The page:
Vickie Peterson and her boyfriend had just started sipping their cocktails on an Allegiant Air MD-80 bound for Sonoma County Aug. 7 when the pilot came over the intercom to deliver some bad news.
The plane, which had departed Phoenix-Mesa Gateway Airport, was going to have to make an emergency landing in Las Vegas, the pilot said, because the air conditioning system was not working correctly, resulting in the aircraft burning more fuel.
Peterson said after the plane landed, passengers were forced to wait in the aircraft on the tarmac for 90 minutes as temperatures outside soared above the century mark.
“Some of the toddlers were running up and down the aisle,” she said. “Our son was crying because he was sweaty. It was gross.”
Allegiant Air’s safety record and customer service are again coming under scrutiny after a published report this week detailed problems related to its fleet of aging planes. The low-cost airline began service in May from Charles M. Schulz-Sonoma County Airport to Las Vegas and Phoenix-Mesa.
According to the Washington Post, Allegiant has had a relatively large number of aborted takeoffs, emergency descents and emergency landings in 2015 through March of this year. The findings were based on Federal Aviation Administration documents obtained by a financial advisor and the paper’s own analysis of government and airline records.
Allegiant and the FAA said the report was based on outdated information. A recent FAA review turned up only “minor” and “non-systemic regulatory issues,” the airline said.
Some of the problems described in the report are familiar to those who’ve flown the airline out of Sonoma County.
Monica Smith of Healdsburg said three separate return flights she and family members had booked on Allegiant from Phoenix-Mesa in July were canceled and rescheduled for the following day, causing her to miss a day of work on one occasion.
She said the family has $800 worth of vouchers from Allegiant they don’t plan to use “because they obviously can’t be relied on to get a flight out.”
Trish Ivey and her family can relate.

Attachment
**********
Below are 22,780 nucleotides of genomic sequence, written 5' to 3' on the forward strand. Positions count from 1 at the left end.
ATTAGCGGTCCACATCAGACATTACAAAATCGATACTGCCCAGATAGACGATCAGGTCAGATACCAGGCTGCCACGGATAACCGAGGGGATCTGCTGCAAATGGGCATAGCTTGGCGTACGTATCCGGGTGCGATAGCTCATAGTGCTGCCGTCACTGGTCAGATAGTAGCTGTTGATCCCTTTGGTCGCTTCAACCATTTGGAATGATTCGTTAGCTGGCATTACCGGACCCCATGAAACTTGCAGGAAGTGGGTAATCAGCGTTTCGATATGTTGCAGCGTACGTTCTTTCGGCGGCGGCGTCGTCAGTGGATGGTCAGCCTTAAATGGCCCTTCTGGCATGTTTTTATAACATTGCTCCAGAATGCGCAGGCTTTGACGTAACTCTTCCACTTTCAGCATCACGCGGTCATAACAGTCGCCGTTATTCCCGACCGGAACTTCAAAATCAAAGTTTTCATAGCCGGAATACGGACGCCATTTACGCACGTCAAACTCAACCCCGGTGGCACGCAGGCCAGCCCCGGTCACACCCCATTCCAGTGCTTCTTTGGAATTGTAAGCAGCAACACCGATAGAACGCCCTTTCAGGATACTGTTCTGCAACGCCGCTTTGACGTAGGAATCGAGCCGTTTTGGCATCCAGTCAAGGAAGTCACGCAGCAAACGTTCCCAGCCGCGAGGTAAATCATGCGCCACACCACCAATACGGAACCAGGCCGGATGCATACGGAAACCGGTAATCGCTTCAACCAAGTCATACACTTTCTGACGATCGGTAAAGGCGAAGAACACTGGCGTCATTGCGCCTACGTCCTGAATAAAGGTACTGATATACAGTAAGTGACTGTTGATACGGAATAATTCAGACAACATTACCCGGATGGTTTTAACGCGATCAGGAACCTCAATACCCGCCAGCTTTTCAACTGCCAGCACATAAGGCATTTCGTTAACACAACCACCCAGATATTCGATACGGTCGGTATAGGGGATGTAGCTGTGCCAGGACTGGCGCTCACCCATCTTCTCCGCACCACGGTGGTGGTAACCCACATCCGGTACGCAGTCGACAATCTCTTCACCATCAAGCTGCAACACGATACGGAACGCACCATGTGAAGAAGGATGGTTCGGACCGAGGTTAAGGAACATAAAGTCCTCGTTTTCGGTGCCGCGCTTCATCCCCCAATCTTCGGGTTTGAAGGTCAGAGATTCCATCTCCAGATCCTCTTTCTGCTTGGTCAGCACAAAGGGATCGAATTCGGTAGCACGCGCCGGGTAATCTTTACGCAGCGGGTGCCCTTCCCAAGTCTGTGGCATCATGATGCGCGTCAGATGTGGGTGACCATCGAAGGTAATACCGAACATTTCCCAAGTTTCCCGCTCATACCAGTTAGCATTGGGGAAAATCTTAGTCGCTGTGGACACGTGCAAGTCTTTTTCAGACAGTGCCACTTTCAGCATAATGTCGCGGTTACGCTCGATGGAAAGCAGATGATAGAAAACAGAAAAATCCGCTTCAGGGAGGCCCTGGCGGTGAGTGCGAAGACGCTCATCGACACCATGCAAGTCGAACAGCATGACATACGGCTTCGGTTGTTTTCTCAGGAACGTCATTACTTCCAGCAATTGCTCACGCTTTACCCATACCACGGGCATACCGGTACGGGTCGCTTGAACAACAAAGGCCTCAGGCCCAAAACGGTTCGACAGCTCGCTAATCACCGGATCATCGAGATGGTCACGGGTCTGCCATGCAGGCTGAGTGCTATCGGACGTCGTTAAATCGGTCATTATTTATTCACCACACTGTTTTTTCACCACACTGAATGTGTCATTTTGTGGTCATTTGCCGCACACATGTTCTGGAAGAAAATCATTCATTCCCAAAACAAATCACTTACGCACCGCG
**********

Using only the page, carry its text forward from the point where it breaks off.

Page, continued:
Ivey, her 17-year-old daughter, Katelyn Duffy, and one of Duffy’s friends had booked a July 28 flight on Allegiant to Phoenix-Mesa for a weekend tour of college campuses. The airport is conveniently located to the family’s home in Larkfield.
But three hours before departure, the group was notified the flight had been canceled and rescheduled to the following day due to mechanical problems with the plane at Phoenix-Mesa.
The group decided instead to make the 12-hour drive to Arizona, said Logan Johnson, Ivey’s husband.
“They made the best of it,” Johnson said.
Numerous Press Democrat readers who responded to an online request seeking feedback on their experiences flying Allegiant relayed similar problems and frustrations, including canceled flights, mechanical problems with planes and poor customer service.
On Thursday, an Allegiant Air MD-80 scheduled to arrive at the Sonoma County airport from Las Vegas at 8:40 a.m. had to divert to Stockton because of fog. The plane landed 90 minutes later in Sonoma County, delaying passengers who were booked on a 9:20 flight to Phoenix-Mesa.
Jon Stout, the airport’s manager, blamed the delays on weather. He said the airport does not track Allegiant’s on-time performance, or problems that arise due to mechanical or other issues. The airline is not required under federal law to provide the airport with that information, he said.